While not realizing it at the time, Sitnick had discovered what he now calls “reward-based” training, which is distinct from training that involves using physical force or punishment to train a dog.

“We lure them into a sit by holding the food just slightly over their nose,” Sitnick said. “And when their head goes up, their butt goes down, and they sit. That motion, of holding the food over their nose, ends up turning into a hand signal.” Through repetition, the dog eventually learns that when it sits down at the sight of the specified signal, it will be rewarded for the task.

Offering his knowledge and experience pro bono, Sitnick trains dogs at rescues, shelters, and for individual foster cases, with the goal to either get these dogs placed into loving homes or keep them in their homes.

One case Sitnick remembers particularly well involved a group of six Staffordshire terriers, commonly known as pit bulls, who had been confiscated from a dog fighting ring. At first, they were being kept alive in a Baltimore County animal shelter, as they were viewed as evidence in a criminal case. After the trial, though, they were released to the AAHA kennel. Despite the notorious reputation the dogs had gained because of their past, Sitnick resolved to put together a training program for them, and all six survived to be placed into homes.

Mark Levinson in the grass with Onyx. Photo by David Stuck.

Sitnick finds this type of work deeply rewarding, particularly considering what can be at stake. “Many if not most of the animals I work with have not been given an easy life,” he said. “They generally are in shelters or rescues having lost their home, and if they are in a municipal shelter that may run out of space, and if they are not adopted, they end up being euthanized.

“So, being able to pull those dogs out of municipal shelters or out of bad circumstances, and to work with shelters or fosters or rescues and get them into forever homes and keeping them there, is very rewarding in and of itself,” Sitnick continued. “And that’s why I do it.”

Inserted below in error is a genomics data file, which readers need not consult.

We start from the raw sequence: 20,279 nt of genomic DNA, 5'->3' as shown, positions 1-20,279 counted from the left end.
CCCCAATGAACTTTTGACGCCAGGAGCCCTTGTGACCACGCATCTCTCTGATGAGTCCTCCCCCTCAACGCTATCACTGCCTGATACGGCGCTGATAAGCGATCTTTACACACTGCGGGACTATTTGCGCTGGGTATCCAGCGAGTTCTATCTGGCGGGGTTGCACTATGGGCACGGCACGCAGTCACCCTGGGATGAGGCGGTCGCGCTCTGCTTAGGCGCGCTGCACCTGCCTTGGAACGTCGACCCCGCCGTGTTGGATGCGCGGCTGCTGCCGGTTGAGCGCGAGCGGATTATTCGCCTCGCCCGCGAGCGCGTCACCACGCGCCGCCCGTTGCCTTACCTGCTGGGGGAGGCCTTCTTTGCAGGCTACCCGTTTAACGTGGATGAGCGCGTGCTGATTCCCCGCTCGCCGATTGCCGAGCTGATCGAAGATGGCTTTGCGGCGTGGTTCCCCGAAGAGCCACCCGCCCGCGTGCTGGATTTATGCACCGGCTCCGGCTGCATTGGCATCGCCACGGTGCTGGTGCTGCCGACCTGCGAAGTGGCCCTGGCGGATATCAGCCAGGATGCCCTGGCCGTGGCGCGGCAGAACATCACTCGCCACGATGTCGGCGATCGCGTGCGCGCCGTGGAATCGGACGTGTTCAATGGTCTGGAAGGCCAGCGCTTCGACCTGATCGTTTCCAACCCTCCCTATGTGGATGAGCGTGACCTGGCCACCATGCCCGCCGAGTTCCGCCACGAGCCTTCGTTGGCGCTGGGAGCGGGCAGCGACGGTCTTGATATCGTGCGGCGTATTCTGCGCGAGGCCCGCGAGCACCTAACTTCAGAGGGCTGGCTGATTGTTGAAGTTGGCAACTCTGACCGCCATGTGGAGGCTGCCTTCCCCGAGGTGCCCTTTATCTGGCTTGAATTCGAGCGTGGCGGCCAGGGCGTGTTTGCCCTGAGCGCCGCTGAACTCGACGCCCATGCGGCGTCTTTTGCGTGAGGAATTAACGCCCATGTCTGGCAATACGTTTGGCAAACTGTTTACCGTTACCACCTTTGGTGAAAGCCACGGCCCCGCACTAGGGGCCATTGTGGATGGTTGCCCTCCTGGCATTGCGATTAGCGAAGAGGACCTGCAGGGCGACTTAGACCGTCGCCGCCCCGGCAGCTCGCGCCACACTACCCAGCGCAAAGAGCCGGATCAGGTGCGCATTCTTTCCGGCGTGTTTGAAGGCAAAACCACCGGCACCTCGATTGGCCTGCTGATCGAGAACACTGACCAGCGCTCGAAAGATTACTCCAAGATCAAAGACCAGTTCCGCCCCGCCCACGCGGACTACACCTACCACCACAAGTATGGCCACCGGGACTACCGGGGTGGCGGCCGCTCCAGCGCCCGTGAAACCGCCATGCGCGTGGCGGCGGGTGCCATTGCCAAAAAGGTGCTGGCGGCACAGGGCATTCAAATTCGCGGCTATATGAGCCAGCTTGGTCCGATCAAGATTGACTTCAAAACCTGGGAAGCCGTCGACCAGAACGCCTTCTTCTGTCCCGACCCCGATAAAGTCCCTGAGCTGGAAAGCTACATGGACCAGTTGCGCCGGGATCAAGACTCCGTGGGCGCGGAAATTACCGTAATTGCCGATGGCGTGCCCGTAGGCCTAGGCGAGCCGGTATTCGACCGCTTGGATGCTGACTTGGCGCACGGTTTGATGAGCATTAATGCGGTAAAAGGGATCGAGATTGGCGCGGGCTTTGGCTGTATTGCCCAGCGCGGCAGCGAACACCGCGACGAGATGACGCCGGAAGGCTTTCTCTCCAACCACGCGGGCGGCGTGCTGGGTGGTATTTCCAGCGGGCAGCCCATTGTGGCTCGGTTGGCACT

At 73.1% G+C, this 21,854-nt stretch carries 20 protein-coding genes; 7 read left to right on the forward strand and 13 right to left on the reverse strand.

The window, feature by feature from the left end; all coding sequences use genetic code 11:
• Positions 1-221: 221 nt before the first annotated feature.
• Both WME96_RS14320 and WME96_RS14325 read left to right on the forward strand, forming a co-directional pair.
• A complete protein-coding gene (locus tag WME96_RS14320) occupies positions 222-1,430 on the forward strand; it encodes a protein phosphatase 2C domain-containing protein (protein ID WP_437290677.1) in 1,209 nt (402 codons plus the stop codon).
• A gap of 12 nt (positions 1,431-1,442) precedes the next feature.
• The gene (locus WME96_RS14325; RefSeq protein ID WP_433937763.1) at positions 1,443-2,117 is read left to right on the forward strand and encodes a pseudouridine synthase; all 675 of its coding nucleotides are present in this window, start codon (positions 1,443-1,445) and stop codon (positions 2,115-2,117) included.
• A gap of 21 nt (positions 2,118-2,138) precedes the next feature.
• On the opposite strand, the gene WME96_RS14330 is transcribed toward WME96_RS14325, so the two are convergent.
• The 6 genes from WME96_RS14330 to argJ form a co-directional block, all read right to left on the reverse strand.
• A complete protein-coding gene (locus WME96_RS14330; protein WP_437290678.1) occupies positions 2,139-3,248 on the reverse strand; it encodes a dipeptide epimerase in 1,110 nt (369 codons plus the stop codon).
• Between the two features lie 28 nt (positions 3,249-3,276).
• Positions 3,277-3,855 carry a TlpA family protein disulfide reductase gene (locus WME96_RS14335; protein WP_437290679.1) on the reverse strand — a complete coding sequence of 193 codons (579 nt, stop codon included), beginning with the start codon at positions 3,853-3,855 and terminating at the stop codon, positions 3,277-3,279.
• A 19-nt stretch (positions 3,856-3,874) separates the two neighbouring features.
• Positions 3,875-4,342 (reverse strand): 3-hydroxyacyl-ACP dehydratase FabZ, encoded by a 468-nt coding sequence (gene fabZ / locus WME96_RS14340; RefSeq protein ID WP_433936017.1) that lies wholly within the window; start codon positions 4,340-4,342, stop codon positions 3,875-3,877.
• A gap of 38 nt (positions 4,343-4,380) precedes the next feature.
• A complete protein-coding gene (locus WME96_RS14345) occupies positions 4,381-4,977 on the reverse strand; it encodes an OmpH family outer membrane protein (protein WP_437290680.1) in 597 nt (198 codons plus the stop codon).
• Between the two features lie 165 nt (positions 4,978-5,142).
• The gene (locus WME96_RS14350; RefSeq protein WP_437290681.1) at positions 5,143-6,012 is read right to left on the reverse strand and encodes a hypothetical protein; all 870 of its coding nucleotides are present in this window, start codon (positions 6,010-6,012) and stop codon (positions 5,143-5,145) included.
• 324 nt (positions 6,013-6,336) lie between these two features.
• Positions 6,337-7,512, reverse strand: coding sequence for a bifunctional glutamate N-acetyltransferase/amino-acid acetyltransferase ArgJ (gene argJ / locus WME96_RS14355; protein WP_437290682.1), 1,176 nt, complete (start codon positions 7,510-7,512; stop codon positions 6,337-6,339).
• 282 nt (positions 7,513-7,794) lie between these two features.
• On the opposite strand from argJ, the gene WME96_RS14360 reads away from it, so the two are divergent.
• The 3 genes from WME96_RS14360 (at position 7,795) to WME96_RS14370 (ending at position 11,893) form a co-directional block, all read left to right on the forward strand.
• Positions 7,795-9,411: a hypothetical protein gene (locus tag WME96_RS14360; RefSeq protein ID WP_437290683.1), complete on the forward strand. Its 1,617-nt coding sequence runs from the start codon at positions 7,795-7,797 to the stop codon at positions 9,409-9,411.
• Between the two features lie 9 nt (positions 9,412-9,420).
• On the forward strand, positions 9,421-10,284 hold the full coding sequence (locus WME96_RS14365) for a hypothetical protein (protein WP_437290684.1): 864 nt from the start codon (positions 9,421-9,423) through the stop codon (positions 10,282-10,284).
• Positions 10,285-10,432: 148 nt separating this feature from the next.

Baltimore resident Debbie Winkler is a certified professional dog trainer – knowledge assessed, a certified animal behavior counselor, and has served for five years as the vice president of the International Association of Animal Behavior Consultants.

Growing up an animal lover, Winkler sees her goal as working “to help educate people about how to train their dog, and how to enrich their dog, so that they are really good family members,” she said. She recalled one dog she trained as a “sound response dog” for a deaf couple, where the dog would react to the sound of a smoke alarm, a cell phone, an alarm clock, and a doorbell, so that the couple would be alerted to these noises.

While no longer an active member of a synagogue, Winkler saw a clear connection between her Judaism and her passion in caring for animals. “Judaism is one of the religions that emphasizes compassion towards animals,” she said. “Compassion towards all life, actually.”

It was a view Levinson largely concurred with. “God is supposed to be understanding of us, loving of us. We’re supposed to, in turn, be able to do that, care for other living things and the earth as well, that God created.”